Many farmers and gardeners in hot climates often use water beads and hydrogel to help provide more moisture to their plants with less work.

Nowadays, these water beads are typically sold as children’s toys due to their bubble-like appearance and “magical” ability to absorb water. But it can still be used for plants, as it was originally created for!

These water beads on Amazon are an affordable option you can use for your plants.

The 3 Pros of Using Water Beads for Houseplants

The benefits of using water beads for growing plants are that they are 1) aesthetically pleasing, 2) have high water retention, 3) and reduced compaction.

These water beads might seem better suited for children at first, but there are some advantages to using them! Here are some of the reasons why water beads are beneficial for plants.

1. Aesthetically Pleasing

Water beads, or hydrogel balls, are more visually appealing than other substrates, like soil. The beads come in different sizes and colors.

To start, these water-filled orbs look much more interesting than the usual pot of soil or moss.

Oftentimes, they’re used for decoration and are great in transparent planters or containers.

Water Beads are Visually Appealing
Water Beads are Visually Appealing

Additionally, water beads come in various colors and sizes and give you the option to customize the overall look. Obviously, this is something you can’t do with many other potting mediums.

Because of this, it’s frequently used for cut flowers and is a common growing medium for orchids.

2. High Water Retention

Water beads are extremely absorbent and can retain even more water than sphagnum moss. After sufficient hydration, they can provide moisture to plants for up to 2 weeks before needing more water.

Thanks to their highly absorbent polymers, water beads can hold more than 20 times their weight in water compared to sphagnum.

Simply put, when put against each other, hydrogel beads are even more absorbent sphagnum moss!

Read more about moss in Do Plants Need Moss?

In my experience, I have never heard of plants dying from excess moisture when planted with water beads. The water beads commonly retain water for up to 2 full weeks before the water evaporates and the gel balls start to shrink.

Because of this, watering sessions aren’t as frequent, making water beads a great choice of growing medium for those with busy lifestyles. The plants can last longer without water and are overall easier to care for.

3. Reduced Compaction

Whether they are dry or hydrated, water beads remain lightweight and will never become compact or constrict plant roots. Plant owners can easily move plants in or out of water beads without worry.

Despite their ability to hold incredible amounts of water, water beads rarely ever become heavy. They stay soft and lightweight.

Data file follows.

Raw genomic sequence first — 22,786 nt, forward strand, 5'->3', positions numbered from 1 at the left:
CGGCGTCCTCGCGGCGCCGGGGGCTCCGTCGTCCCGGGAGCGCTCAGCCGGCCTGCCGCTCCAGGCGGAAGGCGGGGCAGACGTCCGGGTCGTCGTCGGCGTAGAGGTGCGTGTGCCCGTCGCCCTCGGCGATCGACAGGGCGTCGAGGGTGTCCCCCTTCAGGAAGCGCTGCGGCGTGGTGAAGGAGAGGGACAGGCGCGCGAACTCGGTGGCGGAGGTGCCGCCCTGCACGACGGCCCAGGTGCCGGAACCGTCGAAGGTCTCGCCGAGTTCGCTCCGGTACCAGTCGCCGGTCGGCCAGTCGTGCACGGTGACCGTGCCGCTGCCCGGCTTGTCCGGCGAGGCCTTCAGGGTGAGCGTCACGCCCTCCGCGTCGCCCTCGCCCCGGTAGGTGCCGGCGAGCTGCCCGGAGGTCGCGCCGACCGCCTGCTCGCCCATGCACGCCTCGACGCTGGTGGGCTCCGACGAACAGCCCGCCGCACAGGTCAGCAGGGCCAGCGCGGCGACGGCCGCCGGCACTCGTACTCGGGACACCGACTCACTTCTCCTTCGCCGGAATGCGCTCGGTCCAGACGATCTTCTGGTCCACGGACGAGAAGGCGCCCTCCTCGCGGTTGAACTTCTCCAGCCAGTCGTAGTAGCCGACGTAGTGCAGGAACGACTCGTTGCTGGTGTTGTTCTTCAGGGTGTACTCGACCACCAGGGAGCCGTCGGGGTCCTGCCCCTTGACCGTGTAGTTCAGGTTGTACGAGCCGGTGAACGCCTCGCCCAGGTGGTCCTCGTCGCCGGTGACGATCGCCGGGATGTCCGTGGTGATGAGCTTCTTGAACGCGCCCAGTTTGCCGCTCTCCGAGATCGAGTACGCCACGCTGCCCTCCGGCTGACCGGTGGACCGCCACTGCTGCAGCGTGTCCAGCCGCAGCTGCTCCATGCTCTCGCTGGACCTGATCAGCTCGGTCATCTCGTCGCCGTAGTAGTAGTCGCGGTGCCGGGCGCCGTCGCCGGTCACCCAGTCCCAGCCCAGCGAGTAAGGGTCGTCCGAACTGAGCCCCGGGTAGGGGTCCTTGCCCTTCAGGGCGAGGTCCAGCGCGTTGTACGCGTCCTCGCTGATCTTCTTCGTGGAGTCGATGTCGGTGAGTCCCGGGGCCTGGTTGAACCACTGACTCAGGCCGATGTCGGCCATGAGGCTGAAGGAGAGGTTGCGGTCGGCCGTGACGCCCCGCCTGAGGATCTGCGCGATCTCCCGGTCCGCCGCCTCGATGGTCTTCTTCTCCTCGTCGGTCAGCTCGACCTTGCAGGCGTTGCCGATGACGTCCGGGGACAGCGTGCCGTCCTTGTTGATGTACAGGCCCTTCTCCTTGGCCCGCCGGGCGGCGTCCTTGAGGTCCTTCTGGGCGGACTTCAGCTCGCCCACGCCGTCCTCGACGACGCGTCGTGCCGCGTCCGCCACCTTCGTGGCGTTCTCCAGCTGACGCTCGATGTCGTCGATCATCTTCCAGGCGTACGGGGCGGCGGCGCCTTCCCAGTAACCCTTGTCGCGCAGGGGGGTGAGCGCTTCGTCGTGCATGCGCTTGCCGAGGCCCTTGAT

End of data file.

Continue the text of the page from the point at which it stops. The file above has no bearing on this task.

So when used as a substrate, it’s extremely unlikely for water beads to become compact. The gel balls will stay loose, making them easier to handle and move houseplants in or out.

Even if the water beads dry out and return to their original pellet-like state, they will not become sticky. They will still move freely in the planter.

The 4 Cons of Using Water Beads for Houseplants

The 4 major drawbacks to using water beads for growing plants are that they 1) can’t be cleaned, 2) have no nutrients, 3) are overly lightweight, and 4) are temperature sensitive.

As fun as these shiny, and sometimes colorful, water beads are, there are some downsides when it comes to using them. To help you decide whether it’s worth it or not, the following section will explain the main disadvantages of using water beads for plants.

1. Can’t Be Cleaned

Unlike clay balls, water beads cannot be sterilized with hot water. The hot water could damage and melt the beads. Additionally, it is common for the water beads to become slimy after continued use. Hence, they can’t be reused for more than a year.

When you think about it, water beads are very similar to lightweight expanded clay aggregate or LECA. They both come in round orbs and are used for semi-hydroponics and potted plants.

Unlike LECA, however, the water beads can’t be exposed to hot water and can never be fully sterilized.

Hot water could damage the polymers and cause the water beads to melt.

Since they’re constantly moist and filled with water, they’re also known to get slimy and collect algae. Algae generally aren’t harmful. But they can definitely be annoying to remove and aren’t exactly pretty.

As such, you’re probably not going to be able to reuse or keep the water beads for longer than a year at most.

2. Has No Nutrients

Water beads are made of man-made polymers and do not contain any nutrients. Therefore, hydroponic fertilizer must be used to ensure the plants receive adequate nutrients.